Argiris, Aris


Manon LescautGiacomo Puccini - Manon Lescaut

La Monnaie-De Munt, Brussels, 2013 | Carlo Rizzi, Mariuz Treliński, Eva-Maria Westbroek, Brandon Jovanovich, Giovanni Furlanetto, Aris Argiris, Julien Dran, Alexander Kravets, Guillaume Antoine, Camille Merckx, Amalia Avilán, Anne-Fleur Inizian, Audrey Kessedjian, Julie Mossay | La Monnaie Internet Streaming, January 2013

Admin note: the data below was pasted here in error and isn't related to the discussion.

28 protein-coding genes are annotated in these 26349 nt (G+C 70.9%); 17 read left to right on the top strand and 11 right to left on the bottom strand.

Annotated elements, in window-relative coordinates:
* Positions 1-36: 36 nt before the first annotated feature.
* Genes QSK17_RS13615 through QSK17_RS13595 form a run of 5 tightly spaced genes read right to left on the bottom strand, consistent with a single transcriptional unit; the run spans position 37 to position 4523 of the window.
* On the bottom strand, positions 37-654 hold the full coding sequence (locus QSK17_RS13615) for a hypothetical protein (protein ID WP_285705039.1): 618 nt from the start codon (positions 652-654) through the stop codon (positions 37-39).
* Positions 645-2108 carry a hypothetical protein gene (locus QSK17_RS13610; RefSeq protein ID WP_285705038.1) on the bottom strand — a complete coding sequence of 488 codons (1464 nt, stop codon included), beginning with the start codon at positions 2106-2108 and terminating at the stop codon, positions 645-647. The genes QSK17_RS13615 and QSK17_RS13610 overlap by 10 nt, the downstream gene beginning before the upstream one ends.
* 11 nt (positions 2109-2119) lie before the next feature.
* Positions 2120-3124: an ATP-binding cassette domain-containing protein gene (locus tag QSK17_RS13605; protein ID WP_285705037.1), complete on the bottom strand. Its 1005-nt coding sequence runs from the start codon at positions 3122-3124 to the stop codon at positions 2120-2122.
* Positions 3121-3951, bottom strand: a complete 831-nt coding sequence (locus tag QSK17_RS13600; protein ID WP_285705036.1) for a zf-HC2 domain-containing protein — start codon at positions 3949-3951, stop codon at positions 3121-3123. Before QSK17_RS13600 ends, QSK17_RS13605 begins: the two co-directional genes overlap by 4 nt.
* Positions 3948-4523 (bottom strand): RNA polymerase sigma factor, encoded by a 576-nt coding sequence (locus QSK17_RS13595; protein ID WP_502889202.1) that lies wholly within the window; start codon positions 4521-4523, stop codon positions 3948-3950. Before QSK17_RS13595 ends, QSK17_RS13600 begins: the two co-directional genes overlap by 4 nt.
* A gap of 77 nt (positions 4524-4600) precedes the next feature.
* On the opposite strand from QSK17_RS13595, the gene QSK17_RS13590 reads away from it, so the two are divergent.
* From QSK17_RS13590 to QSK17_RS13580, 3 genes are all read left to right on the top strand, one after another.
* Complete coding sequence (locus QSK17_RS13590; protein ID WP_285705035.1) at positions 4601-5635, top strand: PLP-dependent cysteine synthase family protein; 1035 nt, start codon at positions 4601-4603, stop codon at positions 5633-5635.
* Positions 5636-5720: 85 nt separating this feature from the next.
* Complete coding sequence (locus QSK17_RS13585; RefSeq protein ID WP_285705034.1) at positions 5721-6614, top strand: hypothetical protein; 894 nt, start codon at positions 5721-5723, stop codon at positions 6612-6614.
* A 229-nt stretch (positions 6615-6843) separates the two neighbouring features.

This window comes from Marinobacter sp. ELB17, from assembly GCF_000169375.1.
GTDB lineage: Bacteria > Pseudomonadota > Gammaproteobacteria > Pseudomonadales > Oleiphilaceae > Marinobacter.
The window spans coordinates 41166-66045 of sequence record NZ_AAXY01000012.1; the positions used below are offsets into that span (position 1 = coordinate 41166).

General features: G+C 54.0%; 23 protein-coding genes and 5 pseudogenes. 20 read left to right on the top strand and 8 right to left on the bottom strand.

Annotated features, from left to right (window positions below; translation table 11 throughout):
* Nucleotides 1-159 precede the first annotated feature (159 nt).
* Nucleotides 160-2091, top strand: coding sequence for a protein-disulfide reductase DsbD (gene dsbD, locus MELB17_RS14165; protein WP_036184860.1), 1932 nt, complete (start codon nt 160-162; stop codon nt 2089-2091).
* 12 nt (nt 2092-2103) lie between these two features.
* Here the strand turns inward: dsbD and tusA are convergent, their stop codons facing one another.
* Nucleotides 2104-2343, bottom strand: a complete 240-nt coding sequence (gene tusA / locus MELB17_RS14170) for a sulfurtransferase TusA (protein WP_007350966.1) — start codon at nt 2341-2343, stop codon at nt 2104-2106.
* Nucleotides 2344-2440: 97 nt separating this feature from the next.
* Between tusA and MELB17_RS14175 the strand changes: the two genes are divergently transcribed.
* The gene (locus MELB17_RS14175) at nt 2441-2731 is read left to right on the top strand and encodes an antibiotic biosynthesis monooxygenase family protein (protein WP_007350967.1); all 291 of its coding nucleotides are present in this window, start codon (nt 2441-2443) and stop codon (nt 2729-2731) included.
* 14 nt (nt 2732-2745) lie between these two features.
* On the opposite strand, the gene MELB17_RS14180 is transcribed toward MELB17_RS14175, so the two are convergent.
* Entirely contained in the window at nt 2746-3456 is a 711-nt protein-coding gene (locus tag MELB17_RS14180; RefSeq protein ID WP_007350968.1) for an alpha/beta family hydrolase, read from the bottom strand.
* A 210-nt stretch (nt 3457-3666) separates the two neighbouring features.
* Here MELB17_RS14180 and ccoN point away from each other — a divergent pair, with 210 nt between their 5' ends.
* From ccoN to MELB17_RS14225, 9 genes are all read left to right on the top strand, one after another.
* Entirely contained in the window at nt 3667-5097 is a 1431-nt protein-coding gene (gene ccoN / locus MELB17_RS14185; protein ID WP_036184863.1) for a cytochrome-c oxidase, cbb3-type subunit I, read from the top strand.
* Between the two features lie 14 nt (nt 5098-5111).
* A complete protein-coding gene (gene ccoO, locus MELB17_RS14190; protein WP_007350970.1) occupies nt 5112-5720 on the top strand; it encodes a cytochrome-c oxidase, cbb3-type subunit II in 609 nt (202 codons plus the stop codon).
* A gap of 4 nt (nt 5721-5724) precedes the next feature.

The story is the same one that opera-goers will be more familiar with from Massenet’s Manon (1884), but former filmmaker Mariuz Treliński’s modern-day updating of Puccini’s Manon Lescaut (1893) transports it into a world that will be more familiar with cinema-goers who have seen the David Lynch films ‘Blue Velvet‘ and ‘Lost Highway‘. Following on the heels of La Monnaie’s similarly hard-hitting and highly acclaimed modern takes on the sordid reality of two other opera heroines who are debased by a hypocritical and exploitative patriarchal society - Lulu and Violetta - Manon Lescaut has two very hard acts to follow. If inevitably it can’t touch those outstanding productions, the fault is less to do with the casting or the direction than the fact that Puccini’s early work - and his first real opera success - falls well short of Berg’s and Verdi’s masterpieces.